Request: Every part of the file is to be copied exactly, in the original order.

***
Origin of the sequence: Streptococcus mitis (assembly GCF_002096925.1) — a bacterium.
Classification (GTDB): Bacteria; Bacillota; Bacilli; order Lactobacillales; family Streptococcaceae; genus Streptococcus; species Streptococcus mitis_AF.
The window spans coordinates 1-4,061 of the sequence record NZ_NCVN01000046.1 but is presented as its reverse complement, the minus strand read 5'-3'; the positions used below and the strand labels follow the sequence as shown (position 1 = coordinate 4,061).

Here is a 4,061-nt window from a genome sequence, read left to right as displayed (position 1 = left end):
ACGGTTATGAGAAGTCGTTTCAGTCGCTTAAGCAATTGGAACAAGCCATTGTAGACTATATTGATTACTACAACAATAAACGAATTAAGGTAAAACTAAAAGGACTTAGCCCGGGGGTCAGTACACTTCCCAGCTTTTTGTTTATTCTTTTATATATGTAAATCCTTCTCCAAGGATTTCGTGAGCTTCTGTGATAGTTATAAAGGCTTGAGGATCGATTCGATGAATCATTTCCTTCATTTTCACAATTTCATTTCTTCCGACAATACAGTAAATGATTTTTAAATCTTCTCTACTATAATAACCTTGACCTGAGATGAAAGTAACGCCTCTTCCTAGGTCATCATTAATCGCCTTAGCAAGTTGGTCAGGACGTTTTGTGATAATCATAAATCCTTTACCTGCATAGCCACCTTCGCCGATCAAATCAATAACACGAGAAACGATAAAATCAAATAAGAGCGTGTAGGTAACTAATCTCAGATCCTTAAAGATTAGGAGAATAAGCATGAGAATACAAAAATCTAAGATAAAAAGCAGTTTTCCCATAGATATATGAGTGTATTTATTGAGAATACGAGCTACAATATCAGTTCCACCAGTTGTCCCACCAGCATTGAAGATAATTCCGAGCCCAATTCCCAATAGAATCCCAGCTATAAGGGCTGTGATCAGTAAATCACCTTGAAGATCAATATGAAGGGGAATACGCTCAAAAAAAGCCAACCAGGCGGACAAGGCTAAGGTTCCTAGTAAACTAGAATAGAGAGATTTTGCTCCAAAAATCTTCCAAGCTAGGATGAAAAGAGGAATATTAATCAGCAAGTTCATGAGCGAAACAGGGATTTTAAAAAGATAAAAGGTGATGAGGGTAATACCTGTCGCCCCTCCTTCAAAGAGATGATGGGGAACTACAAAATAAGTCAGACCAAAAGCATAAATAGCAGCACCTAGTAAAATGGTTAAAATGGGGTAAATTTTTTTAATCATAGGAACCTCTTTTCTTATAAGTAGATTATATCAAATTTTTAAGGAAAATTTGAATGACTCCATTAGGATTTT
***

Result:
Origin of the sequence: Streptococcus mitis (assembly GCF_002096925.1) — a bacterium.
Classification (GTDB): Bacteria; Bacillota; Bacilli; order Lactobacillales; family Streptococcaceae; genus Streptococcus; species Streptococcus mitis_AF.
The window spans coordinates 1-4,061 of the sequence record NZ_NCVN01000046.1 but is presented as its reverse complement, the minus strand read 5'-3'; the positions used below and the strand labels follow the sequence as shown (position 1 = coordinate 4,061).

Here is a 4,061-nt window from a genome sequence, read left to right as displayed (position 1 = left end):
ACGGTTATGAGAAGTCGTTTCAGTCGCTTAAGCAATTGGAACAAGCCATTGTAGACTATATTGATTACTACAACAATAAACGAATTAAGGTAAAACTAAAAGGACTTAGCCCGGGGGTCAGTACACTTCCCAGCTTTTTGTTTATTCTTTTATATATGTAAATCCTTCTCCAAGGATTTCGTGAGCTTCTGTGATAGTTATAAAGGCTTGAGGATCGATTCGATGAATCATTTCCTTCATTTTCACAATTTCATTTCTTCCGACAATACAGTAAATGATTTTTAAATCTTCTCTACTATAATAACCTTGACCTGAGATGAAAGTAACGCCTCTTCCTAGGTCATCATTAATCGCCTTAGCAAGTTGGTCAGGACGTTTTGTGATAATCATAAATCCTTTACCTGCATAGCCACCTTCGCCGATCAAATCAATAACACGAGAAACGATAAAATCAAATAAGAGCGTGTAGGTAACTAATCTCAGATCCTTAAAGATTAGGAGAATAAGCATGAGAATACAAAAATCTAAGATAAAAAGCAGTTTTCCCATAGATATATGAGTGTATTTATTGAGAATACGAGCTACAATATCAGTTCCACCAGTTGTCCCACCAGCATTGAAGATAATTCCGAGCCCAATTCCCAATAGAATCCCAGCTATAAGGGCTGTGATCAGTAAATCACCTTGAAGATCAATATGAAGGGGAATACGCTCAAAAAAAGCCAACCAGGCGGACAAGGCTAAGGTTCCTAGTAAACTAGAATAGAGAGATTTTGCTCCAAAAATCTTCCAAGCTAGGATGAAAAGAGGAATATTAATCAGCAAGTTCATGAGCGAAACAGGGATTTTAAAAAGATAAAAGGTGATGAGGGTAATACCTGTCGCCCCTCCTTCAAAGAGATGATGGGGAACTACAAAATAAGTCAGACCAAAAGCATAAATAGCAGCACCTAGTAAAATGGTTAAAATGGGGTAAATTTTTTTAATCATAGGAACCTCTTTTCTTATAAGTAGATTATATCAAATTTTTAAGGAAAATTTGAATGACTCCATTAGGATTTT